There is an interesting crime being investigated in New York. Chinese immigrants are giving money to people who threaten that, if they do not pay, they will be cursed. The question is why this is a crime since the threat is based on superstition and cannot actually harm the individuals.
The Chinese immigrants are paying to ward off a so-called “blessing.”
Some accounts do indicate that the con artists have followed people home that could be viewed as stalking or menacing. However, the threat itself is rather hard to fit into a criminal code. If I say that I will wish you spontaneously combust unless paid money, is that an prosecutable crime?
Police are treating this as a con game, but what is the con? This is not like wrapping a hundred dollar bill around a stack of one dollar bills. We have televangelists who sell blessed clothes and prayers to donors with the clear suggestion of divine intervention in a positive way. Is that a con?
The pay-or-curse con is dependent on someone believing that they can be cursed based on religious or cultural superstition. Would it be a defense for the con man to say that he never had the ability to curse the person in a defense of impossibility? Alternatively, would it be a defense to say that he did believe it — making this a first amendment issue?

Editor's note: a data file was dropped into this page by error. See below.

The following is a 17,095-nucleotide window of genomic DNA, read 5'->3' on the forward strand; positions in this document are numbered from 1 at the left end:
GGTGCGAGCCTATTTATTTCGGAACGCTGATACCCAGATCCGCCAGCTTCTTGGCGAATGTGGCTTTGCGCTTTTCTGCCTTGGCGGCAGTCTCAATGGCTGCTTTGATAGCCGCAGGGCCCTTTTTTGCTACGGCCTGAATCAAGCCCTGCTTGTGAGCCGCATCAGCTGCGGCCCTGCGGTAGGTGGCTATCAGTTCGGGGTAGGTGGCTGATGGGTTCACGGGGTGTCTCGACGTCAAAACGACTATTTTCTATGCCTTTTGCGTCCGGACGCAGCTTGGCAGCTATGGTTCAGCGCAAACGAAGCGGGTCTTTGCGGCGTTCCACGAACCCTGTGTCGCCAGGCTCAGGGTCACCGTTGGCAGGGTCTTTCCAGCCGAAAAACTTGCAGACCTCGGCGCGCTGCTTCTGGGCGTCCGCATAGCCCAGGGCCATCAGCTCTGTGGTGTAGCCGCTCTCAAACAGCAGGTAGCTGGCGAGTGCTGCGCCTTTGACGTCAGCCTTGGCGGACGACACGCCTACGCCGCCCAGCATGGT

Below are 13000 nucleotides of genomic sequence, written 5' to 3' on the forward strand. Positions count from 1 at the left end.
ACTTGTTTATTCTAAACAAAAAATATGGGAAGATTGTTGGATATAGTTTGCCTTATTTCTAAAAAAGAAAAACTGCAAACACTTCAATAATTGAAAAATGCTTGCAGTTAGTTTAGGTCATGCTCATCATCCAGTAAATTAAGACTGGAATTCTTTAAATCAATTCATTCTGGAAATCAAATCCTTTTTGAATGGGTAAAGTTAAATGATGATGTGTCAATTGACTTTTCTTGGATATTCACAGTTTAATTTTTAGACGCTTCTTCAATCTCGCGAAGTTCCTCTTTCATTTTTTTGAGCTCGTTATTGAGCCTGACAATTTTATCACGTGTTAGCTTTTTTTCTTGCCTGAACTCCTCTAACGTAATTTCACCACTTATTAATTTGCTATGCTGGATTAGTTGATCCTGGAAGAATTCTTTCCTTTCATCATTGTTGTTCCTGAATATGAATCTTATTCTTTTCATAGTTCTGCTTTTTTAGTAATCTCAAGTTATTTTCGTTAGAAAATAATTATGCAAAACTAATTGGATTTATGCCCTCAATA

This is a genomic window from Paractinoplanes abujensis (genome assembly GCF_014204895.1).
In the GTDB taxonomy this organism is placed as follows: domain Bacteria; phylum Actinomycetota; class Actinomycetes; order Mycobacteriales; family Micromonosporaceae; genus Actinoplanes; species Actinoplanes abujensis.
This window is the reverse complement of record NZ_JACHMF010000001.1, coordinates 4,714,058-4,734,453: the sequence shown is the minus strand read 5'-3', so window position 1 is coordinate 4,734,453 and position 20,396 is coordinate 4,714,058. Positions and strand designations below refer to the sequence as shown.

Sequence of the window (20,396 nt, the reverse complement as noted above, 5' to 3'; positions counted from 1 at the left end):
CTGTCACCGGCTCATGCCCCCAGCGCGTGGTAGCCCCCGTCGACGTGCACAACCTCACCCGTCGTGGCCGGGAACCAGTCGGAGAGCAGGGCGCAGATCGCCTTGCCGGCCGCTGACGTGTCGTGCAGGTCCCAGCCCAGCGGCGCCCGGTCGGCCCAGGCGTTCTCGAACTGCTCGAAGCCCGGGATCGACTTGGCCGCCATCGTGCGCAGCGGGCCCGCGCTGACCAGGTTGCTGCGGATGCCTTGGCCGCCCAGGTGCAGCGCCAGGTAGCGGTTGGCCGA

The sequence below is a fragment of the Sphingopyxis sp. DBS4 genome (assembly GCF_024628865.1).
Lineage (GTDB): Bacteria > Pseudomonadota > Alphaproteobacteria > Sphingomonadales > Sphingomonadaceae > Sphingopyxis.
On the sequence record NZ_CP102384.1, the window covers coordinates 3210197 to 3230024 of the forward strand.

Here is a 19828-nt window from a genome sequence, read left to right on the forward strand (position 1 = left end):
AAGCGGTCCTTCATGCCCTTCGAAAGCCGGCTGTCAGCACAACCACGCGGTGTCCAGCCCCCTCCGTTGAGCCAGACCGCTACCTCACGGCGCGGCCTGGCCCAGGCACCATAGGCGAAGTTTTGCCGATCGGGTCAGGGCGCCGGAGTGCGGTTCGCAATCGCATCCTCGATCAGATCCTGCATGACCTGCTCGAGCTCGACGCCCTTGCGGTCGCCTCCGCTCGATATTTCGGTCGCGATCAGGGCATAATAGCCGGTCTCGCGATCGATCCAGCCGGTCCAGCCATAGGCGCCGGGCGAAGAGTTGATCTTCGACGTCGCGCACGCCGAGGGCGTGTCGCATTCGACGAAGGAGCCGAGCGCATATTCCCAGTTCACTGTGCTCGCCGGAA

Usually a con is the false promise of giving someone a false product like a fake gold watch or an empty envelope in exchange for money. Here you are offering something of no value — a promise not to curse — in exchange for money.
To prosecute this practice, police would have to distinguish between accepting money for positive prayers and accepting money for negative prayers. That places the police in the business of enforcing religious and cultural beliefs. What if these same individuals now offer to pray not to be cursed for money?
Consider the curse that has loomed over my life since birth. The curse of the Billy Goat was placed on the Chicago Cubs during the World Series in 1945 after the owner of Billy Goat Tavern, Billy Sianis, was asked to leave Wrigley Field because his pet goat smelled. Sianis shouted “Them Cubs, they ain’t gonna win no more.” The Cubs have not won a National League pennant in 104 years as a result. If Sianis offered to lift the curse for money, would that have been extortion? What if I threaten a curse on the White Sox unless I am paid cash? I am a Cubs fan by birth and have all types of Chicago objects that could be used to transmit bad juju like wearing both Wolfy’s and Fluky’s teeshirts – an unholy combination of Northside and Southside hot dog stands.
It will be interesting to see any actual charge that comes out of the Chinese curse cases. The most obvious would be abuse of the elderly which would be based not on the curse but the abuse of a person of advanced age. That would seem a better basis than policing superstition.